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My Jewish London

Interfaith Voices

F&BF Communications

19 / 06 / 18

This month’s Interfaith Voices celebrates Pride Month, with the theme ‘Taking pride in my faith’. In this edition Searle Kochberg provides an insight to what it is like to be a Gay Jewish man in London. Through his documentary film, that he has included within his blog, he walks us through his history, exploring his identity through intertwining threads of memories that were forged in the streets of London.

Searle making visible his Jewish identity by pointing to the Mezuzah on the door frame of his home in Swiss Cottage. The Mezuzah (a small wooden box) contains a scroll of Jewish text blessing the home.

My story as a Progressive Gay Jew is one where ‘Jewish’ social action plays a fundamental role. How things knit together for me is through the concept of ‘Tikkun Olam’ – Hebrew for ‘repairing of the world’, an aspiration in Judaism to behave and act constructively and beneficially. Quoting Jill Jacobs, US Rabbi, ‘In our conception, this manifestation of divinity will not require the elimination of other means of religious worship, but rather the establishment of Godly qualities throughout the world’ (2007).

I am currently pursuing a practical film PhD in documentary film and Jewish identity in London. In my film, I am but one of seven Gay Jewish men who tell their own stories, examine their identities, over a series of films. In real time, miked and filmed as they walk, they talk about their relationships, their negotiation of religious and ethnic identities, on the streets of London.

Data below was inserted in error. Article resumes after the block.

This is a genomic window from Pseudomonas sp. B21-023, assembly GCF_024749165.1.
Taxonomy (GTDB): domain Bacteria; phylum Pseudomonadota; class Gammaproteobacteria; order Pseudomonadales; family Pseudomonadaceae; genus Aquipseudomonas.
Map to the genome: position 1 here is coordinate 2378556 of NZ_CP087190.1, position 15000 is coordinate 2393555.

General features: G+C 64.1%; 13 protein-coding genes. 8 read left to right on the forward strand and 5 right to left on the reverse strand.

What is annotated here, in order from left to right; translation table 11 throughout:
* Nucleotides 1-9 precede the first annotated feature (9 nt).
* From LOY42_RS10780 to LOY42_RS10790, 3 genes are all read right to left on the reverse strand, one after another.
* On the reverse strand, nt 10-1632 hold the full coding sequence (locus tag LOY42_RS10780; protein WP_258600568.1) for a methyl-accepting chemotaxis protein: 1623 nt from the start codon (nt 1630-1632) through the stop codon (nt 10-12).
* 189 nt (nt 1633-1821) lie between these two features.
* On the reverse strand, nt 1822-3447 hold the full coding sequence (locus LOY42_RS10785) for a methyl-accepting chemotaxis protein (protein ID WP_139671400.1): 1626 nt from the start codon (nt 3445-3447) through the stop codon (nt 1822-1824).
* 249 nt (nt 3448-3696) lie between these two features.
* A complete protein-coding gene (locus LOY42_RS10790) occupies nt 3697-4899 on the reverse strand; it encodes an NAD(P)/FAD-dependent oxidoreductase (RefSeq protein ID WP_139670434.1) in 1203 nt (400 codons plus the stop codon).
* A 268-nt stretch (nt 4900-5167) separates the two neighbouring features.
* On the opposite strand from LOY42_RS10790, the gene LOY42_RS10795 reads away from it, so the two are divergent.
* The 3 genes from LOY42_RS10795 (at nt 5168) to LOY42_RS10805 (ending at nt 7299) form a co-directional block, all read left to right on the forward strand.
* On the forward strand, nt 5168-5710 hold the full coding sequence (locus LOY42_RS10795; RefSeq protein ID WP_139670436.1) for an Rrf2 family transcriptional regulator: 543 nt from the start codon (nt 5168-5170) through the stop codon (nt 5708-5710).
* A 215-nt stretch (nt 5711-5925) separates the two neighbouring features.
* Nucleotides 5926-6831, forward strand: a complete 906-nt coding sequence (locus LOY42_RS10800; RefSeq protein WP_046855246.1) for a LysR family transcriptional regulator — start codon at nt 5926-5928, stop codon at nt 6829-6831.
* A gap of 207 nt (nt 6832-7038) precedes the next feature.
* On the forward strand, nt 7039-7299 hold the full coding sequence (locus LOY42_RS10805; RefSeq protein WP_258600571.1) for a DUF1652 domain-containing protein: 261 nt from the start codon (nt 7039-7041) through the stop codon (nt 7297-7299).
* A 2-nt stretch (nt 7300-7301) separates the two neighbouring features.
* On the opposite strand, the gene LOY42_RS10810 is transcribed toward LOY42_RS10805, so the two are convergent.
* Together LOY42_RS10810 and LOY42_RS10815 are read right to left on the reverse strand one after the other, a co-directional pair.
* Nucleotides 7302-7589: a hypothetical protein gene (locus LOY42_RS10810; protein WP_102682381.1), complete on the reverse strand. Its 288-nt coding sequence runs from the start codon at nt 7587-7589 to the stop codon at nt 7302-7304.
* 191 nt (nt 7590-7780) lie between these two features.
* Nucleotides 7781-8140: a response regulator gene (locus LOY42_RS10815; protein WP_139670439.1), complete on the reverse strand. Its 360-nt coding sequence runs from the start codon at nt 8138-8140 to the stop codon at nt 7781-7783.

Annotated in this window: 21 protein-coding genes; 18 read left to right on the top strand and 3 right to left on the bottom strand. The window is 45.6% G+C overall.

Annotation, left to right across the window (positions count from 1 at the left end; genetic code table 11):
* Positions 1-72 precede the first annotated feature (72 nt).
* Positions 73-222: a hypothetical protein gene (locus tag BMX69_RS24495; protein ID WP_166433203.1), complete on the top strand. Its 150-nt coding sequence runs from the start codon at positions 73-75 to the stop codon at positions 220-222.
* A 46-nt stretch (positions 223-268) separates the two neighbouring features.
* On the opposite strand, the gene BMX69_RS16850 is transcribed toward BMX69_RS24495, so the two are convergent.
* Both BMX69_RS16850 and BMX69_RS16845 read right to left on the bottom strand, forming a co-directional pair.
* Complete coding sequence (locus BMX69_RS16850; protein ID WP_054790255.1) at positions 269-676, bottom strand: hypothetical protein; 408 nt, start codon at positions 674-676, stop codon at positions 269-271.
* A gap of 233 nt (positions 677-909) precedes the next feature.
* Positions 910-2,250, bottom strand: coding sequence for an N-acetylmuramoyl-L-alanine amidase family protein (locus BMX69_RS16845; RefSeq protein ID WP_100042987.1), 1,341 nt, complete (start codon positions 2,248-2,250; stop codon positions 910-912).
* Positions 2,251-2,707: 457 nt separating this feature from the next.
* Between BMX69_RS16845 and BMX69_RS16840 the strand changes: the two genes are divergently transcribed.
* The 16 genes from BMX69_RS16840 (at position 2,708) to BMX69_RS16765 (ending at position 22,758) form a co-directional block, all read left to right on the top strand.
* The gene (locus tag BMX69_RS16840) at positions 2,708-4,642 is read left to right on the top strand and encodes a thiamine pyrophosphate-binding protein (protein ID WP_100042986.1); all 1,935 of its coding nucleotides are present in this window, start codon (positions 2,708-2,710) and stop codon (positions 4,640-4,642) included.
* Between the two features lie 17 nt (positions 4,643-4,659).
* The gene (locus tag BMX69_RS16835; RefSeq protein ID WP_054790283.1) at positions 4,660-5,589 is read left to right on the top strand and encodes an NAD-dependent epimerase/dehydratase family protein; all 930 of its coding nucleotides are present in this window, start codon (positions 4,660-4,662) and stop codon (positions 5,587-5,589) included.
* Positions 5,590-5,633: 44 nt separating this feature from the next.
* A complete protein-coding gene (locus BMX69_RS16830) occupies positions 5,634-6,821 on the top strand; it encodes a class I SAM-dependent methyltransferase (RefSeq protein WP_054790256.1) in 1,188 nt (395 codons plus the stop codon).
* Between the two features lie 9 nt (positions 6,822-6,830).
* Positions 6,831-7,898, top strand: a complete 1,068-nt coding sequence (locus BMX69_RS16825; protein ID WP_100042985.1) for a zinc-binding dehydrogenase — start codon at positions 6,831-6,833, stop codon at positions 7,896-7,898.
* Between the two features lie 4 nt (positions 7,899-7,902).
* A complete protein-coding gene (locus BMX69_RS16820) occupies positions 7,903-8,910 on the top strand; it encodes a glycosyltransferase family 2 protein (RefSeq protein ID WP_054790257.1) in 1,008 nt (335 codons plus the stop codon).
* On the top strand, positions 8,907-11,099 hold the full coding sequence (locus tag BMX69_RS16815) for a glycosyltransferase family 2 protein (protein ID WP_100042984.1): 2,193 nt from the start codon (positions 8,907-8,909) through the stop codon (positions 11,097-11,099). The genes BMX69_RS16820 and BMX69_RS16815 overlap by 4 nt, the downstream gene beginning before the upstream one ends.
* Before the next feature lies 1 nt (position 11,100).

Despite trends toward assimilation in the UK, there is evidence to suggest that for reasons to do with self-identification as ”other”, Jewish Londoners continue to have a heightened awareness of where they are within the public realm, whether they are religious or not (quote by Professor Laura Vaughan (UCL) to me, 2012).  This is doubly true for Gay Jews, inhabiting a public space where identities are both ‘asserted and “under threat”’ where ‘subjects can come to cite themselves in recognised as well as unpredictable ways’ as Valerie Hey points out (2006: 452).

If the traditional film/ TV documentary about London Jewish life tends to focus on the stereotypical “authentic” (after Boyarin 1993: 693-725) religious and ethnic North London enclaves and ‘safe’ interior spaces like the synagogue and the private home, my film work focuses on street identity of London Gay Jewish men across London.

Searle in Fitzrovia walking the streets where his Jewish family has its historic roots in the ‘Jewish’ rag trade.

My working method as a documentary film maker is to work with long tracking shots capturing persons on camera walking and talking. In the film that you can watch below, you will see how the onscreen me negotiates his Gay Jewish self in the glare of the city and the camera that records him. What transpires is a view of a religious, ethnic and gay identity that is in essence geography-as-personal history, to quote one of the other participants in the film series. Here, negotiated in front of the camera, are intersecting elements of identity that manifest sometimes as abstracted thoughts triggered by the location, and sometimes as more concrete site-specific gay and Jewish identities forged in the particular streets of London.

Negotiated in front of the camera, are “intersectional” identities such as Gay, Jewish, religious/ethnic, visible/invisible, assimilated/minority. They play off one another in real time, in the there-and-then act of assembling on-screen tales of gay Jewish London.

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